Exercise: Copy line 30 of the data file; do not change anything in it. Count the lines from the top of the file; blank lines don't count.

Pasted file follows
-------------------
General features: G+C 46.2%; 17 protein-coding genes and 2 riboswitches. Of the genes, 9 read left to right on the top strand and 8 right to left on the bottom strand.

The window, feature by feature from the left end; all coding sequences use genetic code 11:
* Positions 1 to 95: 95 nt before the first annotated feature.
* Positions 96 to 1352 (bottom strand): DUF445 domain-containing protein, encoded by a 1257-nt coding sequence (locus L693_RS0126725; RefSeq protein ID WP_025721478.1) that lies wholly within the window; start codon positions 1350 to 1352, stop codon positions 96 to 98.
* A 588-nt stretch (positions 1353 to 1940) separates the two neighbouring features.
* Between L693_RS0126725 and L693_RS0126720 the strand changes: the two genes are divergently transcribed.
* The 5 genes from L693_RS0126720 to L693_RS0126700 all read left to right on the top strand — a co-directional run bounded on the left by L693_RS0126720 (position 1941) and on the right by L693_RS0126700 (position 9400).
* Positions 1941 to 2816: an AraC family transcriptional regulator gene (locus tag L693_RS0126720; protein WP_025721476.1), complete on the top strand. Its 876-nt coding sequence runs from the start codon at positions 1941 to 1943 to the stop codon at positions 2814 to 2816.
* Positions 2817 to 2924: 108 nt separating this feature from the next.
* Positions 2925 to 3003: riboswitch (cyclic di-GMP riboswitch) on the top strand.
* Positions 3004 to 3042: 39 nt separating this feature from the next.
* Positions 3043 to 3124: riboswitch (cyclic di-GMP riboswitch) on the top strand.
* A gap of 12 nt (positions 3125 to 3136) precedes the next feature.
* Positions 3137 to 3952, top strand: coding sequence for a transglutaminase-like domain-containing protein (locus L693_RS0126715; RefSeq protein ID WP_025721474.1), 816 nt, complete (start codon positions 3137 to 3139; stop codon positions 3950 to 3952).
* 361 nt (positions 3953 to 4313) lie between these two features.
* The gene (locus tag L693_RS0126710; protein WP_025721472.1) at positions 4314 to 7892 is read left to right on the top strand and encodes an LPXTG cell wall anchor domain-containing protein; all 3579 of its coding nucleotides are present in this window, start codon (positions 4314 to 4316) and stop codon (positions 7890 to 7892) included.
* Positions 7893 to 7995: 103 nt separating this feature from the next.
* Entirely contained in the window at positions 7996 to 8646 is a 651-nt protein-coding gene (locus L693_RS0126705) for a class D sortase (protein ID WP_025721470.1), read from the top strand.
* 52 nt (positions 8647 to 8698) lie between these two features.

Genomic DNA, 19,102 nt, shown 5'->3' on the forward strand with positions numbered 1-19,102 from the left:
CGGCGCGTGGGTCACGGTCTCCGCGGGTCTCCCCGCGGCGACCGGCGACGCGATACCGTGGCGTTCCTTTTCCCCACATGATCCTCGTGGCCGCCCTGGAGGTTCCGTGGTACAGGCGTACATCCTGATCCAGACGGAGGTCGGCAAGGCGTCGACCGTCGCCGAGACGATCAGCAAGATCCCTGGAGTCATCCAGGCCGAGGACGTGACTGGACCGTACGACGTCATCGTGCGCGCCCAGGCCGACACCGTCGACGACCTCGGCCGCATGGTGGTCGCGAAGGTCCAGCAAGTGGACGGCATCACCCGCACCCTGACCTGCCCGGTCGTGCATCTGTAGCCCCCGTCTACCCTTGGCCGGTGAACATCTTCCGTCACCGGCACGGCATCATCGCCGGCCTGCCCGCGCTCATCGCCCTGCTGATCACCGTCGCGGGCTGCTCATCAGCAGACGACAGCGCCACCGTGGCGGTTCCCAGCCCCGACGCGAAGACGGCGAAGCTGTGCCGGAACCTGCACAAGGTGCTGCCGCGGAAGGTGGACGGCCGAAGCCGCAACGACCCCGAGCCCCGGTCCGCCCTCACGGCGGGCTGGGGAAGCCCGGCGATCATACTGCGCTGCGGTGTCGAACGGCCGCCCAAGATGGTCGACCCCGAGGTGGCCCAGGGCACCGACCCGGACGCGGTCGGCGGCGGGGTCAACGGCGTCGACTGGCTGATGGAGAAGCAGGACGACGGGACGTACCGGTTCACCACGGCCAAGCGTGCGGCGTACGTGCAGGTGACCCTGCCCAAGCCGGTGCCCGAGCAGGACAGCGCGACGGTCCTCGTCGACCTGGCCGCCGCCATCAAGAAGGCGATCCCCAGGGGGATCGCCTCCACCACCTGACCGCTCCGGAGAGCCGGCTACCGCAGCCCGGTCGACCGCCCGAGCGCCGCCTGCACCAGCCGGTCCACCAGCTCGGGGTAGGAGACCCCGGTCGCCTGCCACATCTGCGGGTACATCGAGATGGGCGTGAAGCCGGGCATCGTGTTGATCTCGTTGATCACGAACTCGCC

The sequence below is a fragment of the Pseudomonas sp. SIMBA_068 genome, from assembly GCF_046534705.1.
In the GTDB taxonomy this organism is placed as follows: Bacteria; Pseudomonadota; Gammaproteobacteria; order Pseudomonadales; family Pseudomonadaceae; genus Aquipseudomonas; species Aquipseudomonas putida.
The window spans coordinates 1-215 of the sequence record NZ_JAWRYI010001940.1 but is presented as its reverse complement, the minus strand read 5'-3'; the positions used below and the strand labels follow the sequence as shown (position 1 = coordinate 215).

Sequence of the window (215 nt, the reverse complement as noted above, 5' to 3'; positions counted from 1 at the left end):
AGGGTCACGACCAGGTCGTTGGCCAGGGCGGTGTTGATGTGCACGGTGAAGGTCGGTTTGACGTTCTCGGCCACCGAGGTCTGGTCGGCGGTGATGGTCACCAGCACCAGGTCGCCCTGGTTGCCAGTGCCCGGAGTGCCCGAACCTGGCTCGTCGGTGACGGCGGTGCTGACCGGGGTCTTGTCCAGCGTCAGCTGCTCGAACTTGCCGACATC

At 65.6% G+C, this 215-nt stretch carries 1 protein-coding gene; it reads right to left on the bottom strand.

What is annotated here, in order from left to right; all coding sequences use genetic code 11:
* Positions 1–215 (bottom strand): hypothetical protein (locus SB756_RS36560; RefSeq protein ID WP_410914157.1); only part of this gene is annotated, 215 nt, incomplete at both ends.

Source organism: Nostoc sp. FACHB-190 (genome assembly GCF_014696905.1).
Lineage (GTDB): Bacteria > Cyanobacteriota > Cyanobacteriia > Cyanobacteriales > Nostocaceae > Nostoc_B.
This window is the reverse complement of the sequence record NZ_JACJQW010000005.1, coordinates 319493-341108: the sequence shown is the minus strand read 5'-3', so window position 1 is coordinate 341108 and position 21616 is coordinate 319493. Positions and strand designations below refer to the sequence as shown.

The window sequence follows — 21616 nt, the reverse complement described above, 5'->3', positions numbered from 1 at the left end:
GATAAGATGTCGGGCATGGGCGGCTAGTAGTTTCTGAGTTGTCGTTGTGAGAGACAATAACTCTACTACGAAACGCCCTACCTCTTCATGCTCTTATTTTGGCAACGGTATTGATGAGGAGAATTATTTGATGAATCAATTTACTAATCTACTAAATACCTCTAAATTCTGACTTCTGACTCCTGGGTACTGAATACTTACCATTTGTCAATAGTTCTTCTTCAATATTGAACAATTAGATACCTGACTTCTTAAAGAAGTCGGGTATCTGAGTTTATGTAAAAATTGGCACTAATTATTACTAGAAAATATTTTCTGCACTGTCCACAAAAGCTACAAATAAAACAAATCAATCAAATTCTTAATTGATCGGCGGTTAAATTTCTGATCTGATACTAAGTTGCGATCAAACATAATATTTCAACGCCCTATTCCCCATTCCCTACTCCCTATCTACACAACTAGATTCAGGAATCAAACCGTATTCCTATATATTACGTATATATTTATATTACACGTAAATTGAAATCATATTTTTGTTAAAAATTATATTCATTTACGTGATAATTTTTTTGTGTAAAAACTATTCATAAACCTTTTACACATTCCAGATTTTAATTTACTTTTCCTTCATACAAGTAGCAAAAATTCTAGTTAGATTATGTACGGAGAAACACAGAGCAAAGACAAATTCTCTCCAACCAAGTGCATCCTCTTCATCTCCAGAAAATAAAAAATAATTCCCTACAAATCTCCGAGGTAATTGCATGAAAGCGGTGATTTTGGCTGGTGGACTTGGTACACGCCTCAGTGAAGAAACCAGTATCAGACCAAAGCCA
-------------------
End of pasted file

Source organism: Nostoc sp. FACHB-190 (genome assembly GCF_014696905.1).